harder to get a license for a pool room,
and then the attendance is not as good
as It Is on a race track.
There are many hundred people who
visit the races and lncidentily take a flyer
at the foreign book who would never think
of going to a pool room unless there were
local races to add to tbe zest of the .sport.
There half a dozen reasocs why this
foreign book scheme is such a good one.
The fact that it costs the backers of a
foreign book anywhere from $500 to
$1,000 per day to run one of these mints
is evidence enough that It must be a
great money-making scheme. On some of
the larger tracks in the West the cost la
even larger than this.
In addition to the large bonus that must
be paid to the owners ot the track for
the privilege of running the book, th"re
are other heavy expenses to be met. Not
only does the payroll of the clerks amount
to quite a little sam, hut the track has
to pay the telegraph companies for fur
nishing them with the returns from tht
tracks upon which they are making book.
UNDER HEAVY EXPENSE.
This latter fee is much heavier on a
race track Minn It Is in a'poolroom. Just
why this is so it would be hard to say,
unless tbe telegraph companies realize
that the race track books have a larger
field than the poolrooms, and charge them
Then comes tho question of prices. It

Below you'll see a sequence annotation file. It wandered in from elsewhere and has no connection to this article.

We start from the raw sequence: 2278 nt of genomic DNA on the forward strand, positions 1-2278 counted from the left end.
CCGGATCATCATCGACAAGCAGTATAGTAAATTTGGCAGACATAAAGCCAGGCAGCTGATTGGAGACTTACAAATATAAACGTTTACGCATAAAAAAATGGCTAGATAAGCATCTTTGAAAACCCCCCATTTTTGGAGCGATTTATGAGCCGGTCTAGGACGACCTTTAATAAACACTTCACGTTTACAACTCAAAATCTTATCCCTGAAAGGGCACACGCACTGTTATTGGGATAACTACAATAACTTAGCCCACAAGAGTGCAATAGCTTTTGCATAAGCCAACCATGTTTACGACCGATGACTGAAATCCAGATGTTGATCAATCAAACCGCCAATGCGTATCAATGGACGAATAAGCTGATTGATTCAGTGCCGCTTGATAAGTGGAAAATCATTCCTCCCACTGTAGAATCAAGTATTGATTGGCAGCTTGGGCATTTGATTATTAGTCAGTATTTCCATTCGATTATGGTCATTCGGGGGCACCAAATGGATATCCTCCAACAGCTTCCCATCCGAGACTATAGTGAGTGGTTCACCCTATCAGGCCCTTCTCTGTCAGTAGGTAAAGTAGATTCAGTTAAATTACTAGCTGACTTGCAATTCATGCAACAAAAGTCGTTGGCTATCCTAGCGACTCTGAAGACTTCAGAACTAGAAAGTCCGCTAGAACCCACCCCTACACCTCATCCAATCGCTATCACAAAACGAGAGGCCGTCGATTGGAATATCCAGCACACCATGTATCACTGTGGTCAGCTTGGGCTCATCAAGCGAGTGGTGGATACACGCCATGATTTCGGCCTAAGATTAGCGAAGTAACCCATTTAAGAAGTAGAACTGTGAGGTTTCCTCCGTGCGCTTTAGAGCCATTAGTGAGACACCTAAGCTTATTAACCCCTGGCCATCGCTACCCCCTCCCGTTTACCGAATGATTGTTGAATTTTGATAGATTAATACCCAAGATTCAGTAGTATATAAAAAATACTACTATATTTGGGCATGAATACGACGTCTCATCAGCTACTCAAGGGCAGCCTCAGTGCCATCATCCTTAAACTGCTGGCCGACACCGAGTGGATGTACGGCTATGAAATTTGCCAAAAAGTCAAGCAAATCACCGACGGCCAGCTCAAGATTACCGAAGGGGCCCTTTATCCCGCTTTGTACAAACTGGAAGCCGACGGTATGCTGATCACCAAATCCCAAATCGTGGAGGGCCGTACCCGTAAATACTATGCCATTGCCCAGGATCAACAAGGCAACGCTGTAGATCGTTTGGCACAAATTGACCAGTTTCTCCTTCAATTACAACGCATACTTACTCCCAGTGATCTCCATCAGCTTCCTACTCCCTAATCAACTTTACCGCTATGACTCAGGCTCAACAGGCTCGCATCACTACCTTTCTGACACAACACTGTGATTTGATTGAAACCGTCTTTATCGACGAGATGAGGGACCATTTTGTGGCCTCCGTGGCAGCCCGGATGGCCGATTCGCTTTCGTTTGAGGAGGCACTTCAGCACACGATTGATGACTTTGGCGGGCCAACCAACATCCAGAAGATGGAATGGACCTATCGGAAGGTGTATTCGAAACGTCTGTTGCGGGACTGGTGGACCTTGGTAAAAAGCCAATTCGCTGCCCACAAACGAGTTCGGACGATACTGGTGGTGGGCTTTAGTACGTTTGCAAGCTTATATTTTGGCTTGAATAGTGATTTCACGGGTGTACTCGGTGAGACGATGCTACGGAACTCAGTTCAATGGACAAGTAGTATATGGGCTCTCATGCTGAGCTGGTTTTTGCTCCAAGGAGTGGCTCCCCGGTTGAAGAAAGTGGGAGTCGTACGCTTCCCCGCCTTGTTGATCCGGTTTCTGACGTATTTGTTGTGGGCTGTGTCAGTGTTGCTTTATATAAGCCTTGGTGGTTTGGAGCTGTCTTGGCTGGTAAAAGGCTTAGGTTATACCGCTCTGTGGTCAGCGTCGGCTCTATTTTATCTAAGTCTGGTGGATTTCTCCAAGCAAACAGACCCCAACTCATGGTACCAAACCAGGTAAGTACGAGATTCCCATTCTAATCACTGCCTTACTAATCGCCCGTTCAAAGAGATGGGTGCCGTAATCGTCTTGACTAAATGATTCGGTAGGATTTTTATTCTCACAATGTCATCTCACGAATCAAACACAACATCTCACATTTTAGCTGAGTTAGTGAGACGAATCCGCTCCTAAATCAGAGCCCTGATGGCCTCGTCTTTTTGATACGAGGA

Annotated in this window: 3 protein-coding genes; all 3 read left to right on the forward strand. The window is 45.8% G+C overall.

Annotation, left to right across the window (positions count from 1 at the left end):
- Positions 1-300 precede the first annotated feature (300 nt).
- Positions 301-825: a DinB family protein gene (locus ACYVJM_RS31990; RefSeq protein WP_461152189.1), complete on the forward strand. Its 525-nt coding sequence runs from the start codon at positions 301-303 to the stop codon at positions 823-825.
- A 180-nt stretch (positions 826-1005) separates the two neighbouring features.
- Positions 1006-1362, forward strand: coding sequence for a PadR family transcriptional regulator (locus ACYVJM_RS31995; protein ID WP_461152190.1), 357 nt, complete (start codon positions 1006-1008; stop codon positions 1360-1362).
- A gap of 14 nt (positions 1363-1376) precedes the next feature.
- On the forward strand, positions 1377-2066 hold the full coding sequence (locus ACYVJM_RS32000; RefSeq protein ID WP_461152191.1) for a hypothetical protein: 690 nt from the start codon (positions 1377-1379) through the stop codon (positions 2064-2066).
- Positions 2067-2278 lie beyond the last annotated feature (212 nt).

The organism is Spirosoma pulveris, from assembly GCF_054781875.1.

the quotations that are received in tho
foreign books were correct there is no
reason why the man on the outside would
not stand as good a show as the backer
of the game. This, however. Is Just where
the secret of the success of the thing
The man who is playing the foreign
book docs not seem to realize that he is
getting far and away the worst ot the
prices. If he docs, the desire to gamble
Is so strong that he keeps right at it
until he goes broke.
If a quotation on a horse comes into the
pool at, say 3 to 1, the marker will put It.
np halt a point or so higher and so delude
tho unsophisticated into the belief that
they are getting a better price than at the
track. This is not ei, ss the prices are not
only notreally put upbut Ibey are shaved off
just as far as tLcy can possibly be without
bringing in a big kick from the talent.
If tbe betting comes in on a favoritcat 4
to 5 and tbe book gives 9 to 10, It Is